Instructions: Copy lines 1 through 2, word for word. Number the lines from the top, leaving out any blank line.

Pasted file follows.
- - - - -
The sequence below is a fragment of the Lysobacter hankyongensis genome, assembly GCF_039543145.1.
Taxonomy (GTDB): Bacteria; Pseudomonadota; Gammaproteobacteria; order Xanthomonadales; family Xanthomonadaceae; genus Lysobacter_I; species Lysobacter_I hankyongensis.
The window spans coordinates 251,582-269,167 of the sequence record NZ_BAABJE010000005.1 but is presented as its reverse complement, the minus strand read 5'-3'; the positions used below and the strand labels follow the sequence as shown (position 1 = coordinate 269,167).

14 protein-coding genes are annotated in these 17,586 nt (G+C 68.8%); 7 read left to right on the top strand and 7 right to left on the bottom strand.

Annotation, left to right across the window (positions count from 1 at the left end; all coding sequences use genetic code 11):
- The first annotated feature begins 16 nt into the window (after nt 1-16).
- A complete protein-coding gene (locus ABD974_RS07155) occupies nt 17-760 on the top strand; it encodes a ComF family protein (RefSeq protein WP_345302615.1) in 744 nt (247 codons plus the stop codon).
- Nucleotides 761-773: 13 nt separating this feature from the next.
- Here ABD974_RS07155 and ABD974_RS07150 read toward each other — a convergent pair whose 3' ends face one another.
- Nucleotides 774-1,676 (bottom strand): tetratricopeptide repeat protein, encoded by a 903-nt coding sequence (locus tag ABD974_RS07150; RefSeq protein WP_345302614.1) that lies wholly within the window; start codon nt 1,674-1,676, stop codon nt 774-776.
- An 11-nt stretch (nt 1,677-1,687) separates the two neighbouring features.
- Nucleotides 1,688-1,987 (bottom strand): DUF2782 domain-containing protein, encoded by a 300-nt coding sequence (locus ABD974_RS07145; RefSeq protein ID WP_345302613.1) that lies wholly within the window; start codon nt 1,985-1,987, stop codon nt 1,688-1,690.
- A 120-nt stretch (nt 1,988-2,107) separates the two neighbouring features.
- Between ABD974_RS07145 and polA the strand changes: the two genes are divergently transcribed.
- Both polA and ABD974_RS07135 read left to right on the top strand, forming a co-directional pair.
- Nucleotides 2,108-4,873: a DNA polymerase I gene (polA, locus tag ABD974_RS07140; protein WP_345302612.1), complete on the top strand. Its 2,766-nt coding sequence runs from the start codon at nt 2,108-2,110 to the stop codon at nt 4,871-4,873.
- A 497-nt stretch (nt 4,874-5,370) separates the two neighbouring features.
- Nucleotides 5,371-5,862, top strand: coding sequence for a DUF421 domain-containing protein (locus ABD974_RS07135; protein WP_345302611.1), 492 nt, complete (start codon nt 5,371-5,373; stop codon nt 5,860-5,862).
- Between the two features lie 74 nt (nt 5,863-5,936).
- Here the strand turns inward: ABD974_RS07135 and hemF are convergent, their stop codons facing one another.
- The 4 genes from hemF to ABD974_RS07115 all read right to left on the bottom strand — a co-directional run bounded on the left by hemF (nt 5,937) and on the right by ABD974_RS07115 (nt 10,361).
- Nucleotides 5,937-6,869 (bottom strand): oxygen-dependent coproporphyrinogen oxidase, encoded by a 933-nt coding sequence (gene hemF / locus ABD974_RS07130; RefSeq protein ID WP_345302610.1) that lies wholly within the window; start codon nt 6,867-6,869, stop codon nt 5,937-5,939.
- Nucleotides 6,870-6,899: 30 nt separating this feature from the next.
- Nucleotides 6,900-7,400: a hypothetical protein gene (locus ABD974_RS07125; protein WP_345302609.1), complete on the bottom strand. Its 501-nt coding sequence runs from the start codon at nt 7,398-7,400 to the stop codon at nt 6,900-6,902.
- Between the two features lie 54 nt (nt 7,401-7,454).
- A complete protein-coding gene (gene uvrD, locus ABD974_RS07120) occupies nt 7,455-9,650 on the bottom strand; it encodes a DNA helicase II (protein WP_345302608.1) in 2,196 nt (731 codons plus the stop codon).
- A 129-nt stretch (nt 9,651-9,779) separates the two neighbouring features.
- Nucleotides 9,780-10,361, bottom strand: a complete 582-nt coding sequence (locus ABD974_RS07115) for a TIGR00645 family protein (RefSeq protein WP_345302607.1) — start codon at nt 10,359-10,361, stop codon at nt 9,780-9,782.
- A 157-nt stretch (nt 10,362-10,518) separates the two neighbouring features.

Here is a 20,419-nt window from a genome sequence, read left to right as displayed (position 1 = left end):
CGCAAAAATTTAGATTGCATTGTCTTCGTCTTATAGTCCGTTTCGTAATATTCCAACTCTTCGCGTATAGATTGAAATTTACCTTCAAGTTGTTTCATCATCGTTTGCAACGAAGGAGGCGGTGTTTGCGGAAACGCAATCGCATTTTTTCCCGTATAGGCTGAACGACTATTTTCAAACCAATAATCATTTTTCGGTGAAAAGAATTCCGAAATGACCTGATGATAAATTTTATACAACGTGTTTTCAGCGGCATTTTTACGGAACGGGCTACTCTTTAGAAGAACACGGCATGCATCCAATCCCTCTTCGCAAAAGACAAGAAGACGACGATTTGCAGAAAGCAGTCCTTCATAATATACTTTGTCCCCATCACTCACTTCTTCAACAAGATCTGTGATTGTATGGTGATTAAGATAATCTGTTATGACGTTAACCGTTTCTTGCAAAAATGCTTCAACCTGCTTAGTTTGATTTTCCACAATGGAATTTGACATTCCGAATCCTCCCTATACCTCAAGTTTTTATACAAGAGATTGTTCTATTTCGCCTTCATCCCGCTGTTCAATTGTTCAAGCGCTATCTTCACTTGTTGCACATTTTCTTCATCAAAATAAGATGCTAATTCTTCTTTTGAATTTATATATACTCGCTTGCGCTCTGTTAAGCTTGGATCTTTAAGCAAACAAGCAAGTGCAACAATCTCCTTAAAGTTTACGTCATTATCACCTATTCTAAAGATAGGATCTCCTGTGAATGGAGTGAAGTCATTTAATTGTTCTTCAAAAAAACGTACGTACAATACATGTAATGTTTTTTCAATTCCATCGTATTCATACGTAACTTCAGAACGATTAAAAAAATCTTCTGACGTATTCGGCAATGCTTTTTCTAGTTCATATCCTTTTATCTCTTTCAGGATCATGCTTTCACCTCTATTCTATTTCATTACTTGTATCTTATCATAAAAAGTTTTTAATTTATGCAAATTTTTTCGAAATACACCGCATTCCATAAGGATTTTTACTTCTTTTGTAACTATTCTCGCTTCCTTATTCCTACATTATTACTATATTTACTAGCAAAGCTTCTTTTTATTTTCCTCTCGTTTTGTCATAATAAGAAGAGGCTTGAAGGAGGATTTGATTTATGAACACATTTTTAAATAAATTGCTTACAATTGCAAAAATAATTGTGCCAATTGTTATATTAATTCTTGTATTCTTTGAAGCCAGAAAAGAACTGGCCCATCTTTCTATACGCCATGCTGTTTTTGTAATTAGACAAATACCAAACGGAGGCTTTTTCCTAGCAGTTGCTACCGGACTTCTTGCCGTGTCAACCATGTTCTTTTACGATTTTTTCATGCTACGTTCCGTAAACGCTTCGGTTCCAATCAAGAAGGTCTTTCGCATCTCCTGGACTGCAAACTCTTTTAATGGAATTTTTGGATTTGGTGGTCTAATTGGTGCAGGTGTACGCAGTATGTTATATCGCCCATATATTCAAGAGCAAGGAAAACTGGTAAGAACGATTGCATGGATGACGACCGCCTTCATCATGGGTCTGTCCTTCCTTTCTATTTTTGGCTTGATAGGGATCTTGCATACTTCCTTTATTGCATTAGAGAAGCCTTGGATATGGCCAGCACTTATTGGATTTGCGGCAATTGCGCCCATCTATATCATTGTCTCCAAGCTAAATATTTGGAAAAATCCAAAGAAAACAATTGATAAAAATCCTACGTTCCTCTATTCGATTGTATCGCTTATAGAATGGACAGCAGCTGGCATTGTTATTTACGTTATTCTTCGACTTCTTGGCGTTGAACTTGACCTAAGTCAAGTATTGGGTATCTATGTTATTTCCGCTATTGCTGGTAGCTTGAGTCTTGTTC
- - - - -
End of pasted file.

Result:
The sequence below is a fragment of the Lysobacter hankyongensis genome, assembly GCF_039543145.1.
Taxonomy (GTDB): Bacteria; Pseudomonadota; Gammaproteobacteria; order Xanthomonadales; family Xanthomonadaceae; genus Lysobacter_I; species Lysobacter_I hankyongensis.